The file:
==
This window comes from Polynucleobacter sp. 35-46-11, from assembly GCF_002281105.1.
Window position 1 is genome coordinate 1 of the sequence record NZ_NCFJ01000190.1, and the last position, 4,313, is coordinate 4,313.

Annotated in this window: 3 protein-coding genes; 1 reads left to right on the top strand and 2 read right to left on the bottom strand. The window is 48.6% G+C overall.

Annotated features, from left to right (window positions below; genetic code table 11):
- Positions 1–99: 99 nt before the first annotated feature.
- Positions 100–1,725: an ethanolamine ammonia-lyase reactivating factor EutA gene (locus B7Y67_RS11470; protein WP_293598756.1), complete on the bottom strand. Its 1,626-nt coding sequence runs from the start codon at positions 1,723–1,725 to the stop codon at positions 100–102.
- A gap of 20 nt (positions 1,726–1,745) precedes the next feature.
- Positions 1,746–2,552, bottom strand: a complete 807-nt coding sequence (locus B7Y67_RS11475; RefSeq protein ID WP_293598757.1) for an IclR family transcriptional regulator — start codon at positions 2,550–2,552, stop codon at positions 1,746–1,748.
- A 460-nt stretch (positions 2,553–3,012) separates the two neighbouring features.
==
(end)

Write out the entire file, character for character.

This window comes from Polynucleobacter sp. 35-46-11, from assembly GCF_002281105.1.
Window position 1 is genome coordinate 1 of the sequence record NZ_NCFJ01000190.1, and the last position, 4,313, is coordinate 4,313.

Annotated in this window: 3 protein-coding genes; 1 reads left to right on the top strand and 2 read right to left on the bottom strand. The window is 48.6% G+C overall.

Annotated features, from left to right (window positions below; genetic code table 11):
- Positions 1–99: 99 nt before the first annotated feature.
- Positions 100–1,725: an ethanolamine ammonia-lyase reactivating factor EutA gene (locus B7Y67_RS11470; protein WP_293598756.1), complete on the bottom strand. Its 1,626-nt coding sequence runs from the start codon at positions 1,723–1,725 to the stop codon at positions 100–102.
- A gap of 20 nt (positions 1,726–1,745) precedes the next feature.
- Positions 1,746–2,552, bottom strand: a complete 807-nt coding sequence (locus B7Y67_RS11475; RefSeq protein ID WP_293598757.1) for an IclR family transcriptional regulator — start codon at positions 2,550–2,552, stop codon at positions 1,746–1,748.
- A 460-nt stretch (positions 2,553–3,012) separates the two neighbouring features.